Global Macro Economic Trends that will Impact your Twin Cities Business

All Blog Posts, Business, Change, Strategy / 02.04.20140 comments

Vistage Chairs bring in a wide range of experts to address our CEO and Executive Peer Groups in Minneapolis every month.  Our goal as Vistage Chairs is to increase the effectiveness of CEOs, and one way we do this is by bringing in a speaker on a very specific topic such as how to attract and hire top talent. We will also, bring in speakers who will help our Vistage members take a longer, big picture view of their businesses.  In these instances, we encourage executives to look up and scan the radar for what they will be facing in the years to come in addition to focusing on the short-term turbulence they are experiencing.

Herb Meyer, the former senior CIA executive in the Reagan Administration was one such speaker.  Since leaving The Agency, Herb has applied his intelligence gathering skills to collecting important data on economic, social, political, and population trends that will dramatically impact our businesses.

Herb presented three megatrends to watch out for and their implications for growing your business.

1.  The world is becoming modernized.  Technology is sweeping the planet at an amazing rate.  Cell phones, the internet, social media, TV, and satellites are connecting people to what is happening throughout the world. Young people throughout the world now have cell phones, and Ipads and can download books, movies, TV shows, and on-line courses from anywhere. Agricultural breakthroughs mean that for the first time in world history, very few people are starving in the “Modern World”, and a major problem for poor people in these countries is obesity.

2.  The world is becoming rich.  Not only are Millionaires multiplying all over the globe, 50 – 100 million people are coming out of poverty every year. (Non-poverty is defined as having enough to eat, children being inoculated, at least 1 parent working, and having some disposable income.) This means the creation of a large middle class, with 50 – 100 million new customers every year who want the modern conveniences they see on TV and online. The emerging middle class may not be located where we would like them to be, so our challenge is to innovate clever, inexpensive, and green products to serve them.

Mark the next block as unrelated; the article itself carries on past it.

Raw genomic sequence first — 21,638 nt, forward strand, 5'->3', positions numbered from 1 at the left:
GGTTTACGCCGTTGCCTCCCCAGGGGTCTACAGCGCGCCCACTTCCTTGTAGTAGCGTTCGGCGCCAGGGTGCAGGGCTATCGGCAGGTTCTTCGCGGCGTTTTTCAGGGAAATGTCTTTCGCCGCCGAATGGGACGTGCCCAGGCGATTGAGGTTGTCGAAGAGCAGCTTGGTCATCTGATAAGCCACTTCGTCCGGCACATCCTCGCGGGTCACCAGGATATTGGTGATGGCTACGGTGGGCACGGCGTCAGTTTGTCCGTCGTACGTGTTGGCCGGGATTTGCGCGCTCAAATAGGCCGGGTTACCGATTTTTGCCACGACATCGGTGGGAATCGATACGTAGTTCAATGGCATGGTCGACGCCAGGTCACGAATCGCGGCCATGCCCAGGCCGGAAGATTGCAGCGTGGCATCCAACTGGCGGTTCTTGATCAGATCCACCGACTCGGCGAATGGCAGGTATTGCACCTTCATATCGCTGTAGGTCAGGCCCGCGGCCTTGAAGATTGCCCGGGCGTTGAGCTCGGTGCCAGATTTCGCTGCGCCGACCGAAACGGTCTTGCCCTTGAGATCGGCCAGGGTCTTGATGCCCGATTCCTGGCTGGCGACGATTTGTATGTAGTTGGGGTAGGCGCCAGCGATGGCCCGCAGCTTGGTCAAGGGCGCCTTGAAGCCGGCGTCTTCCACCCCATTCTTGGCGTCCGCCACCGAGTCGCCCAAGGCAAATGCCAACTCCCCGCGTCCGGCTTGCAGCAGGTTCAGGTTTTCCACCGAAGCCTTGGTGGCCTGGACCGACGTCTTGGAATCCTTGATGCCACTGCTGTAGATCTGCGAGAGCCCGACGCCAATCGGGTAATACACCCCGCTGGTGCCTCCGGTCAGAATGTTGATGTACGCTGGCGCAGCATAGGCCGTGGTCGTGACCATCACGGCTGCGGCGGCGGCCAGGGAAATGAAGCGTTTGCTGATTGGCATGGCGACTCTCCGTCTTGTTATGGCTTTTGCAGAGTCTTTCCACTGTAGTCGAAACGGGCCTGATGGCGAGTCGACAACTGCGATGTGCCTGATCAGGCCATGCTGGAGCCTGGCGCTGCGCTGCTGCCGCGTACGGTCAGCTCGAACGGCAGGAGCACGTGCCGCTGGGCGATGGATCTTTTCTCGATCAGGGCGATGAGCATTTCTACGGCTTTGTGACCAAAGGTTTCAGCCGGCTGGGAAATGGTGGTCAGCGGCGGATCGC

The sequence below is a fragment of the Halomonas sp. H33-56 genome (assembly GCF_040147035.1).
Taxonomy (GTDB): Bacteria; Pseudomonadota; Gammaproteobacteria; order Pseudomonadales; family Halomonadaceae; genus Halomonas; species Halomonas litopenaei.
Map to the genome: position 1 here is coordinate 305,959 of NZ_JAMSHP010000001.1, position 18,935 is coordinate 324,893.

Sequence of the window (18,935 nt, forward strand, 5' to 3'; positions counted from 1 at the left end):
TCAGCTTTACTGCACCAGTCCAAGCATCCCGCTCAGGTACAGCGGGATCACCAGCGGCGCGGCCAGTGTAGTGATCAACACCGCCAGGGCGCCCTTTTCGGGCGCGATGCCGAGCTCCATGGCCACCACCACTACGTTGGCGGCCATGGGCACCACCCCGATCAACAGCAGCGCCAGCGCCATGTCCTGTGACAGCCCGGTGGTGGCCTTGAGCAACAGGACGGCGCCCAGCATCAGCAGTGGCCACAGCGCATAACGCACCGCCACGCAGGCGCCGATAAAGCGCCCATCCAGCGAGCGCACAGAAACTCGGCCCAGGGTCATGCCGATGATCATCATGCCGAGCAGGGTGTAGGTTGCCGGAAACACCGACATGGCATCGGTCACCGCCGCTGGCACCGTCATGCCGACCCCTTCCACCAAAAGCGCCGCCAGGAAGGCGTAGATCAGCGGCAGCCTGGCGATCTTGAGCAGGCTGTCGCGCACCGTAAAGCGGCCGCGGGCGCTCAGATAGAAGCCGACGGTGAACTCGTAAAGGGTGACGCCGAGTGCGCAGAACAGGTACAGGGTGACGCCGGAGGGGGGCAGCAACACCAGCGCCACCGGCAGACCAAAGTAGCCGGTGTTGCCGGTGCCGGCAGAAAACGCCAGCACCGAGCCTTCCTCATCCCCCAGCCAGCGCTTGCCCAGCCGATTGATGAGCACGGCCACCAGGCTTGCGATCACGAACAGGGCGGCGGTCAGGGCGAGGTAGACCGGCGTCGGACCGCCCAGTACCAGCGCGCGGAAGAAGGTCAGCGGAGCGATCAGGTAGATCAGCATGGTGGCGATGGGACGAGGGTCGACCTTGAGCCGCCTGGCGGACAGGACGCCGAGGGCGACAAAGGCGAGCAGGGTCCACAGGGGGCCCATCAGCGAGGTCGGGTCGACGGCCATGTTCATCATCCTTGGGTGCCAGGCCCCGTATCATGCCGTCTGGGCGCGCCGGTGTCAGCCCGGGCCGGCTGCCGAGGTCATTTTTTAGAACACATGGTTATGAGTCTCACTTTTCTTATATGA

3.  The modern world is becoming old.  Populations throughout the world are aging at an alarming rate at the same time as birth rates are plunging. Let’s look at the statistics:

A birthrate of 2.1 births per female is needed to sustain a population, and when birthrates dip consistently below 1.3, a population is on a suicide trajectory.  In Europe, the average birthrate is 1.5, and the modern countries that are aging the fastest are Germany, Italy and Spain, all of which have birthrates at or below the 1.3 threshold.  In Germany, 30% of all women and 40% of all college educated women are childless.  If nothing changes, by 2040, 61% of their population will be over the age of 55.  In Italy and Spain the birthrate is at 1.2 and heading for 1.1, and in 20 years they will lose 20% of their workforce.  The story is the same in many Asian countries, including Japan, China, and Singapore.  In Japan the birthrate is also 1.3, but the population is aging faster.  In 20 years, 1 of 5 of their people will be over 70 years old, and in 30 years, the Japanese population will shrink by 60-70 million..  The population is literally dying out, and the people will not tolerate immigration to replace their young people.

In North America, the U.S birthrate is 2.1, (the Anglo birth rate is 1.8 and the Hispanic birthrate is 3.2) and in Canada the birthrate is at 1.5.  Finally the birthrate in Mexico is slowing but it is still a healthy 2.6 – 2.7, which means a huge emerging middle class.

By far, the fastest growing populations are in the Muslim world, where birthrates range from 2.6 to 6.8.  Two notable exceptions are Turkey and Iran, where birthrates are plummeting.

The implication is that there is a huge growing market for products and services for an aging population with fewer and fewer young people to support them.  In Japan, for the first time in history, adult diapers are outselling baby diapers, and a company has invented a robot for bathing people.  In Germany, BMW has built a new plant designed for older workers – brighter lighting, non-slip floors and new tooling that requires less physical strength.  In Canada, homes are being retrofitted with colored strips across steps and shower ledges to help the elderly with failing depth perception see them and avoid debilitating falls in the home that often result in broken hips.

One of my Minneapolis Vistage members, who manufacturers high pressure hoses for filling industrial gas and oxygen bottles, is seeing a huge increase in demand in the home oxygen tank market.  There is huge growth ahead for businesses that figure out how to better serve the wealthy aging population with their existing and new products and services.

So what are these huge business growth opportunities?

1.  Look for better ways to meet the needs of an aging world population with fewer young people to take care of them.

2.   Adapt your products and services to meet the needs of the 50 – 100 million new customers in the emerging global middle class through the prism of clever, inexpensive and green.

3.  As one billion people cross the poverty line in the next couple of decades, there will be tremendous opportunity in the areas of energy, food (especially protein), infrastructure, education, and entertainment.  Coincidentally, these are 6 industries in which the U.S. leads the world.

So what about Brazil, Russia, India, and China?  Next week’s post will outline the unique challenges and opportunities facing these countries, and why China and Russia are hitting the wall.

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